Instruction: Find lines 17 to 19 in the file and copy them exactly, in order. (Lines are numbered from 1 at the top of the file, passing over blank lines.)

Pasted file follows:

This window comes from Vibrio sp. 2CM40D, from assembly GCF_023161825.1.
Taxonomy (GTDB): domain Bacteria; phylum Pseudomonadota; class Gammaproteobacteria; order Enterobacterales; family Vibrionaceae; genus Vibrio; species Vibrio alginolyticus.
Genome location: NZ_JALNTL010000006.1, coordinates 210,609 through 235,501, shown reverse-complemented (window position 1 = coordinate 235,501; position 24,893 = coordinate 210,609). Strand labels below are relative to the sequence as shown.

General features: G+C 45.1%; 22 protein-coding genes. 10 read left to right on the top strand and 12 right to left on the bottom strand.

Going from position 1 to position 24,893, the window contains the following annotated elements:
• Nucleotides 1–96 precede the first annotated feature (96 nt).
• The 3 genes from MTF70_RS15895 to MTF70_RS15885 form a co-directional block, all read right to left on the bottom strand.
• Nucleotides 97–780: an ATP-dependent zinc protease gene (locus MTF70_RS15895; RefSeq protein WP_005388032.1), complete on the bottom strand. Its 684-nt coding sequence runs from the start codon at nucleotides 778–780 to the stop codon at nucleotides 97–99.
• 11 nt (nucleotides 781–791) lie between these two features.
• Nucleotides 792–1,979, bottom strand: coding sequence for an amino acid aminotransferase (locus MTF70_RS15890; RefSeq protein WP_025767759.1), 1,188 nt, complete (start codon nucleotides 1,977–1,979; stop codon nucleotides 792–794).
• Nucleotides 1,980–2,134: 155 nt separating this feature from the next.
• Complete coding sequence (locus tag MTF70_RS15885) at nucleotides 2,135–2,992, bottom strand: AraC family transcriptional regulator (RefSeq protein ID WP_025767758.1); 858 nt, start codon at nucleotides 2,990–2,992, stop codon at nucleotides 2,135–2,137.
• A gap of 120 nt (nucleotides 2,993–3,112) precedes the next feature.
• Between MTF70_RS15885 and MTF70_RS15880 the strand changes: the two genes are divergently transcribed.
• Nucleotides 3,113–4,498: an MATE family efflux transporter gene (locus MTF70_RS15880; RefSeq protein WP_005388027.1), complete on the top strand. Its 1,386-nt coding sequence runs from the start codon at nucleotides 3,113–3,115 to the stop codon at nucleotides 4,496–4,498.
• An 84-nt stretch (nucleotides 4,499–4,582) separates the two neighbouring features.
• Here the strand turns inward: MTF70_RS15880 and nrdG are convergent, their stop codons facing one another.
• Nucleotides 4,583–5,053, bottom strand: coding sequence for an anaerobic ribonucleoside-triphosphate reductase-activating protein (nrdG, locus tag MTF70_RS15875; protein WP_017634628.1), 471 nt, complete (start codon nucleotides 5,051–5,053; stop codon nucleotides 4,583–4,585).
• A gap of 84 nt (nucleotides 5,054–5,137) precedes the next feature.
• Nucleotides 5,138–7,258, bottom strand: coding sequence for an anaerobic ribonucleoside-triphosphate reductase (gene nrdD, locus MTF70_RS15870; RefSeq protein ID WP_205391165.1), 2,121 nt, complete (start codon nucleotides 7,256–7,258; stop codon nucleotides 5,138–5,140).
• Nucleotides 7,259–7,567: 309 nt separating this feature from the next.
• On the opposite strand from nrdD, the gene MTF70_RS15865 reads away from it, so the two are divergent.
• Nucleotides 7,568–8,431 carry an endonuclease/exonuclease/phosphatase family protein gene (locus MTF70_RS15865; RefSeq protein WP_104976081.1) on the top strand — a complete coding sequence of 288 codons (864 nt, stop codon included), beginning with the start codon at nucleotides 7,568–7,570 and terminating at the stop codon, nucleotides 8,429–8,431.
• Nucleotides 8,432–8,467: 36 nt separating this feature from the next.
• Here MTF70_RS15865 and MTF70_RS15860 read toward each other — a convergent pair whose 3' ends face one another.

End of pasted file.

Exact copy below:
• Here the strand turns inward: MTF70_RS15880 and nrdG are convergent, their stop codons facing one another.
• Nucleotides 4,583–5,053, bottom strand: coding sequence for an anaerobic ribonucleoside-triphosphate reductase-activating protein (nrdG, locus tag MTF70_RS15875; protein WP_017634628.1), 471 nt, complete (start codon nucleotides 5,051–5,053; stop codon nucleotides 4,583–4,585).
• A gap of 84 nt (nucleotides 5,054–5,137) precedes the next feature.